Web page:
- The Washington Times - Thursday, April 17, 2003

PHILADELPHIA - The chant of "We want Mike" started to reverberate throughout sold-out First Union Center with more than nine minutes left.A minute later, and a lot louder, it started again.

And then finally, the game long an afterthought, the fans, all 21,257 of them worked into a lather and standing on their feet clapping in unison, got Mike for one last time.

Jordan, retiring after this season, entered the Wizards' 107-87 loss to the 76ers with 2:35 left in the game.

Moments later, with 1:44 to play, Jordan, with flashbulbs exploding everywhere, nailed a pair of free throws, and walked off the court forever, into history, most likely to be remembered as the greatest basketball player of all time and quite possibly the world of sport's greatest icon.

The ovation lasted for 2 minutes, 20 seconds, enough time for a smiling Jordan to return to the court, wave to the fans, and call it a career.

Jordan finished with 15 points, giving him 32,292 in 1,072 career games, 142 of which he spent with the Wizards.

Washington went 74-90 in Jordan's two seasons."I feel it and I welcome it," Jordan said of the end. "I welcome the time away from the game. I can walk away happy. I've given everything to the game of basketball. I still wanted to play after the second one but I didn't want to play in the situation that was occurring in Chicago. Now, whoever asks me to come and play, I'm not ready to play. I don't want to play. It's time for me to move on. It's easier to accept that because physically I know it and I feel it. I've given everything I could to the game of basketball.

"Basketball has been my life. It gave me an outlet and gave me a chance to experience life all over the world, not just here, and it taught me a lot of things about life in terms of respect, achievement, hard work, setting goals, a lot of basic things in life."

If there ever was a game in which the final score was irrelevant, this was it, despite the fact that the 76ers needed the victory to earn home court in the first round of the playoffs.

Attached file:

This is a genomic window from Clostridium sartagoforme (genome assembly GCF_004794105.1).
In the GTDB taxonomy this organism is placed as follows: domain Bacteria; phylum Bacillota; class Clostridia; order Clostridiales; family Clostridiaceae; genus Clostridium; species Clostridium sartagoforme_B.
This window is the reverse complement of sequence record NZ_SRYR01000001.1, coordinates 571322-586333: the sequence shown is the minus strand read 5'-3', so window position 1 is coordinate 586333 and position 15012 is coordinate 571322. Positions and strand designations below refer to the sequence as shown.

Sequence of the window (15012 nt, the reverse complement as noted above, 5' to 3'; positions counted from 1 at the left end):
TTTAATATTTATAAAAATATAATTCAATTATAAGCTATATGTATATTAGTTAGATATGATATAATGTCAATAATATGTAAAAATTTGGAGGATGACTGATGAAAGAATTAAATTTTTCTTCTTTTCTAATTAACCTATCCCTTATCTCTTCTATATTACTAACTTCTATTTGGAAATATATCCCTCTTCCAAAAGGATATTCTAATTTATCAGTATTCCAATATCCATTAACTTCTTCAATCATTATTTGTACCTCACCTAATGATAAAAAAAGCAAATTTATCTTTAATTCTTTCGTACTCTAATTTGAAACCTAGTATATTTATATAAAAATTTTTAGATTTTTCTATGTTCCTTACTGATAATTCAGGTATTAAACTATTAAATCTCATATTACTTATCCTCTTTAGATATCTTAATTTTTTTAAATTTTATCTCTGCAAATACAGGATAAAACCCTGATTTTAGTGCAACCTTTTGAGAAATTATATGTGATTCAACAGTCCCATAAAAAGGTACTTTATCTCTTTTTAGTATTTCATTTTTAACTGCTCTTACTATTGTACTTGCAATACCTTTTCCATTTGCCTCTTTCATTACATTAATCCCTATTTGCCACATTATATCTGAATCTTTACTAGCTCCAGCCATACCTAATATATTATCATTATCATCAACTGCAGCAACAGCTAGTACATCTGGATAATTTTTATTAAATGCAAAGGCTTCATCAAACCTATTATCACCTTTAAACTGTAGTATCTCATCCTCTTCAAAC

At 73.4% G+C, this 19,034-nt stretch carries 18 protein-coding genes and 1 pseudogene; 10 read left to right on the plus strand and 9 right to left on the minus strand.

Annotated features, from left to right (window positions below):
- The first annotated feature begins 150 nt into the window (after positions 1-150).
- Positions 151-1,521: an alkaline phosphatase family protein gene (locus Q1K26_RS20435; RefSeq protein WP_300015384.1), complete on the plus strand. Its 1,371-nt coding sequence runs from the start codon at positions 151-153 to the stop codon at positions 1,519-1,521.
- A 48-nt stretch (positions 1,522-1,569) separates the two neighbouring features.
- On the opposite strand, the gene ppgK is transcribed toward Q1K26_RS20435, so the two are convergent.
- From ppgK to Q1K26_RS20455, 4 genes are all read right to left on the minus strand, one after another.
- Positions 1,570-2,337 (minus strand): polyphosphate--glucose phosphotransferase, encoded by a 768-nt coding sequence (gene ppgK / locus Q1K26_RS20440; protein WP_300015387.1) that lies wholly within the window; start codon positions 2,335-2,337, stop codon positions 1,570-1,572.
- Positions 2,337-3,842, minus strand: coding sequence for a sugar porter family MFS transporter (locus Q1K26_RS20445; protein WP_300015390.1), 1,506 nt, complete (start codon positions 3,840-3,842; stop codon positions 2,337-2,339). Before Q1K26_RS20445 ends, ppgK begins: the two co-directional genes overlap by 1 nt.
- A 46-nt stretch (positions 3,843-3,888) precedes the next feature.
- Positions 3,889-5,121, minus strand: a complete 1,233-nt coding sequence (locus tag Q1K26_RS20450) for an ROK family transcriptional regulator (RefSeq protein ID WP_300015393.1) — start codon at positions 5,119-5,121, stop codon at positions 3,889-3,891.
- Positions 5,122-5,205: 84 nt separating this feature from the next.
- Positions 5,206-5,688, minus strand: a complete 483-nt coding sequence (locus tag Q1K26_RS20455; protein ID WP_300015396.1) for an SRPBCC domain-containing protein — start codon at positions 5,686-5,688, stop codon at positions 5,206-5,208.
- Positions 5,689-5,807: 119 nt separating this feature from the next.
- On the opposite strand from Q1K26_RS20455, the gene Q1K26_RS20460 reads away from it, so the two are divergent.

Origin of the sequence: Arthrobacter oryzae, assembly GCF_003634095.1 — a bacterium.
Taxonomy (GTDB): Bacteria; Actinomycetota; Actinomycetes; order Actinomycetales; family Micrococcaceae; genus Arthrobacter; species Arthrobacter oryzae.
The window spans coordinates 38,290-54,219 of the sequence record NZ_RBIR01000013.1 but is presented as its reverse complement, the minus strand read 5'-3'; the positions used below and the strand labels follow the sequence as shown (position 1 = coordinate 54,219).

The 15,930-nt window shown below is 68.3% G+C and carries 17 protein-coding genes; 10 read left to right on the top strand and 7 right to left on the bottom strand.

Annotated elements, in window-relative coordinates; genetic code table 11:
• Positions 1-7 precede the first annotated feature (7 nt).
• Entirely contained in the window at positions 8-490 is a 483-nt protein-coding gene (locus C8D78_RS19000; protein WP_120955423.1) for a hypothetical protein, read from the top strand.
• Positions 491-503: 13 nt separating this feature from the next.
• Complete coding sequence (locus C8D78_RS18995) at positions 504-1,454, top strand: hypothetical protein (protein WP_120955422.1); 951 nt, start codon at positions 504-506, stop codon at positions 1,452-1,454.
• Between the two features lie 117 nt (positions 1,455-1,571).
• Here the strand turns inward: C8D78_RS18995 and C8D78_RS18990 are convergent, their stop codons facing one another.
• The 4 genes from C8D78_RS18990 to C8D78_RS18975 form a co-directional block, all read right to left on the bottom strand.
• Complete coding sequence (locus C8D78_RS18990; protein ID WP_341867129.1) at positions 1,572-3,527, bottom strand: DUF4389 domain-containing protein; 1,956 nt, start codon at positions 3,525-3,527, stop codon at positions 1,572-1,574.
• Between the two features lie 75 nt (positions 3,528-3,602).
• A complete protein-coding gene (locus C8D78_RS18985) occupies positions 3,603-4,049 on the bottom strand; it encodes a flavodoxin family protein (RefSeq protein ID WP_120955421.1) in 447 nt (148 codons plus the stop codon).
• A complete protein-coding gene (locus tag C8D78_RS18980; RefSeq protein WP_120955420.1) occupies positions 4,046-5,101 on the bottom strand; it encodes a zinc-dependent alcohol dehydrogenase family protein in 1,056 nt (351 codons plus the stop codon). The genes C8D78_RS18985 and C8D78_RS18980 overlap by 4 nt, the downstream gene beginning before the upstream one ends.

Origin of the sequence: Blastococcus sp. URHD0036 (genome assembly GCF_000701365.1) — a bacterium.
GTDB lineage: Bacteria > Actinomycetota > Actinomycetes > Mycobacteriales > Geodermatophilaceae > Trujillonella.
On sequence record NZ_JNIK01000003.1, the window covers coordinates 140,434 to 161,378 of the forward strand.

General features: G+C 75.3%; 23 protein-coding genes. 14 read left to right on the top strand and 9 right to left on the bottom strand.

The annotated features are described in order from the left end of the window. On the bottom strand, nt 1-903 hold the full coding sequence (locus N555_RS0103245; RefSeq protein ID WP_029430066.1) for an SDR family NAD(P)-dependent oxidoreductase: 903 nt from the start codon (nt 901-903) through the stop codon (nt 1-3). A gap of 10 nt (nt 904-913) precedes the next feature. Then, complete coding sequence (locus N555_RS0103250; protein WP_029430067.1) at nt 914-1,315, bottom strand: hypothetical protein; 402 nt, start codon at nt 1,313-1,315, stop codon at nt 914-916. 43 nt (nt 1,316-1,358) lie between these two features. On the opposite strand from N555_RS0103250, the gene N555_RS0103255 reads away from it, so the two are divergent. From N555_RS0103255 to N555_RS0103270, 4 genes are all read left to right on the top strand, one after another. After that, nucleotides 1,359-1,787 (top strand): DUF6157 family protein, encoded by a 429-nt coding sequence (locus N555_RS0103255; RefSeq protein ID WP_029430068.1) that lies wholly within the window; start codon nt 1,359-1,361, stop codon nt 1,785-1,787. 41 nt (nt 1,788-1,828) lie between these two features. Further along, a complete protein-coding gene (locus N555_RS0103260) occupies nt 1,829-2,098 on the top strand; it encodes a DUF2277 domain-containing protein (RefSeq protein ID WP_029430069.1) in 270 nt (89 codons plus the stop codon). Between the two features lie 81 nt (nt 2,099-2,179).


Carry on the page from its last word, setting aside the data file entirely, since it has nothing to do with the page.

"I wish he got 100 tonight," Philadelphia coach Larry Brown said. "I wasn't joking. I mean, I didn't know how you can play in a game like this, to be honest. But it was a great sendoff. I have been involved in this sport my whole life and there have been unbelievable players in the league, and coaches and teams. But this guy is the whole package."

At the game's conclusion, Jordan, after hugging Brown at half court, received a game ball from Sixers guard Eric Snow. It was Snow's deliberate foul on Jordan, ordered by Brown, that set up the sendoff.

With his work completed on the court, Jordan is expected to return to the Wizards' front office as president of basketball operations. He plans to discuss his role with majority owner Abe Pollin, perhaps as early as today.

On the final night of his career, all the pageantry, glamour and professionalism that was conspicuously absent at Jordan's sendoff in Washington was present in copious amounts.

It began about 15 minutes before the start of the game when Philadelphia basketball royalty Moses Malone and Julius Erving - members of the league's 50 Greatest Players and the cornerstones of the 76ers' 1983 championship - drove a new golf cart to center court and with World B. Free, also a former 76er who still works with the team, presented it to Jordan.

And unlike in Washington, where there was no microphone anywhere near the MCI Center court and Jordan was never able to acknowledge the fans, Jordan addressed the crowd in Philadelphia.

"Obviously you see the talent you have here in Philly and the talent in the league," Jordan said. "I feel as comfortable as Dr. J felt when I came into the league when he was leaving the game that the league is in great hands. Thanks for supporting the game, thanks for supporting me. Continued success. Good to see you, Doc, Moses, World. Thank you very much. I appreciate it."

The trio of former players also presented retiring Caps assistant coach John Bach with a plaque. Bach never coached in Philadelphia but did work as an assistant coach at Penn State. Jordan and assistant coach Patrick Ewing gave Bach a Rolls Royce before Monday's game in Washington.

Not long thereafter, soul-singer Teddy Pendergrass delivered a stirring version of the Star Spangled Banner brought some of the patrons seated in the expensive seats to tears.

Then there were the introductions.

Rather than have the regular public address announcer introduce Jordan, the Sixers smartly handed that job over to Ray Clay, the longtime Bulls announcer who introduced Jordan at both Chicago Stadium and United Center.

"From North Carolina, at guard, 6-6, Michael Joooordannnnnn," roared Clay, whom the Sixers flew in to introduce Jordan and Jordan only.During breaks in the action, highlights of Jordan's career were shown on the Jumbotron.

A host of celebrities attended the game, including comedian Bill Cosby, Tampa Bay Buccaneer Warren Sapp, ex-Jordan teammate Ron Harper and Jordan's most famous commercial-making pal, Spike Lee, decked out in a Bullets jersey. Of course, none of this seemed to inspire the Wizards on the basketball court. They trailed by 11 points at the end of the first quarter and by 10 at halftime. Losers of 14 of their final 21 games, the Wizards were never in contention.

However, the ultimate tribute to Jordan was delivered by Allen Iverson, who led the Sixers with 35 points, six assists and six rebounds.

"Mike made the whole thing special," Iverson said. "It was greatly deserved. He meant everything to the game. He's the greatest player of all time. That's a big stamp and I think he just handled it well on and off the court. There aren't too many perfect people in this world, but, you know. He's close. And that says a lot."

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